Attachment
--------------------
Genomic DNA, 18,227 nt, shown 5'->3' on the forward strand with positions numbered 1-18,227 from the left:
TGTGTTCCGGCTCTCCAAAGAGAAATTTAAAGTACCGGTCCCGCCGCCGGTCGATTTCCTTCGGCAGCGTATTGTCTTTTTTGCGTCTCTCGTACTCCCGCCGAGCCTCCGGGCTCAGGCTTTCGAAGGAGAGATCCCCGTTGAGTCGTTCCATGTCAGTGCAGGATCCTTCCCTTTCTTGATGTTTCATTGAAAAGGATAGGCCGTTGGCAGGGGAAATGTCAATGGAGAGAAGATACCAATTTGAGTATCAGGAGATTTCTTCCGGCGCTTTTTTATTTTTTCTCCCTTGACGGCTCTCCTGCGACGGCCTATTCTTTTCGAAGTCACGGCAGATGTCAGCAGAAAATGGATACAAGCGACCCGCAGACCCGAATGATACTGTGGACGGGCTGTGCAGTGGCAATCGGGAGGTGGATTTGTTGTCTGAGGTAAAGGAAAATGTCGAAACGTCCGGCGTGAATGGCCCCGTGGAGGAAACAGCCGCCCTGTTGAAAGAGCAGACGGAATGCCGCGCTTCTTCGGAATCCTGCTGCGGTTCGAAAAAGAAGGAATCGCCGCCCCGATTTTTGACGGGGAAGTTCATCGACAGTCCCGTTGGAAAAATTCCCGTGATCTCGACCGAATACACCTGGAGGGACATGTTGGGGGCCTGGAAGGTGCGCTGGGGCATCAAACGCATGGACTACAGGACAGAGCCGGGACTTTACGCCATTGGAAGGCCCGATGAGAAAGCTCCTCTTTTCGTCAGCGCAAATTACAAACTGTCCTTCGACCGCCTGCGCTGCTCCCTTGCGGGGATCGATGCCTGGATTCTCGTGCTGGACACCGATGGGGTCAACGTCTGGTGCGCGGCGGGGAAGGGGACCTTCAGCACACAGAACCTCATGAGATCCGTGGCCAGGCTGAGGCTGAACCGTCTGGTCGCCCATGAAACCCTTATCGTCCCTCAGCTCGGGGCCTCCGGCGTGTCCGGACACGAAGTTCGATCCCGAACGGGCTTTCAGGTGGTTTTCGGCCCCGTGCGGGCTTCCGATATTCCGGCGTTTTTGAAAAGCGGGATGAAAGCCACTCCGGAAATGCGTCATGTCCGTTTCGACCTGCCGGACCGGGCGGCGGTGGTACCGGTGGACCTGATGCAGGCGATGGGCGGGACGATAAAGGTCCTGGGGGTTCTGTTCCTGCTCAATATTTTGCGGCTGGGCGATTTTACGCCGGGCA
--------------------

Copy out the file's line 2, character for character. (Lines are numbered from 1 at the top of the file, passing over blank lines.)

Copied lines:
TGTGTTCCGGCTCTCCAAAGAGAAATTTAAAGTACCGGTCCCGCCGCCGGTCGATTTCCTTCGGCAGCGTATTGTCTTTTTTGCGTCTCTCGTACTCCCGCCGAGCCTCCGGGCTCAGGCTTTCGAAGGAGAGATCCCCGTTGAGTCGTTCCATGTCAGTGCAGGATCCTTCCCTTTCTTGATGTTTCATTGAAAAGGATAGGCCGTTGGCAGGGGAAATGTCAATGGAGAGAAGATACCAATTTGAGTATCAGGAGATTTCTTCCGGCGCTTTTTTATTTTTTCTCCCTTGACGGCTCTCCTGCGACGGCCTATTCTTTTCGAAGTCACGGCAGATGTCAGCAGAAAATGGATACAAGCGACCCGCAGACCCGAATGATACTGTGGACGGGCTGTGCAGTGGCAATCGGGAGGTGGATTTGTTGTCTGAGGTAAAGGAAAATGTCGAAACGTCCGGCGTGAATGGCCCCGTGGAGGAAACAGCCGCCCTGTTGAAAGAGCAGACGGAATGCCGCGCTTCTTCGGAATCCTGCTGCGGTTCGAAAAAGAAGGAATCGCCGCCCCGATTTTTGACGGGGAAGTTCATCGACAGTCCCGTTGGAAAAATTCCCGTGATCTCGACCGAATACACCTGGAGGGACATGTTGGGGGCCTGGAAGGTGCGCTGGGGCATCAAACGCATGGACTACAGGACAGAGCCGGGACTTTACGCCATTGGAAGGCCCGATGAGAAAGCTCCTCTTTTCGTCAGCGCAAATTACAAACTGTCCTTCGACCGCCTGCGCTGCTCCCTTGCGGGGATCGATGCCTGGATTCTCGTGCTGGACACCGATGGGGTCAACGTCTGGTGCGCGGCGGGGAAGGGGACCTTCAGCACACAGAACCTCATGAGATCCGTGGCCAGGCTGAGGCTGAACCGTCTGGTCGCCCATGAAACCCTTATCGTCCCTCAGCTCGGGGCCTCCGGCGTGTCCGGACACGAAGTTCGATCCCGAACGGGCTTTCAGGTGGTTTTCGGCCCCGTGCGGGCTTCCGATATTCCGGCGTTTTTGAAAAGCGGGATGAAAGCCACTCCGGAAATGCGTCATGTCCGTTTCGACCTGCCGGACCGGGCGGCGGTGGTACCGGTGGACCTGATGCAGGCGATGGGCGGGACGATAAAGGTCCTGGGGGTTCTGTTCCTGCTCAATATTTTGCGGCTGGGCGATTTTACGCCGGGCA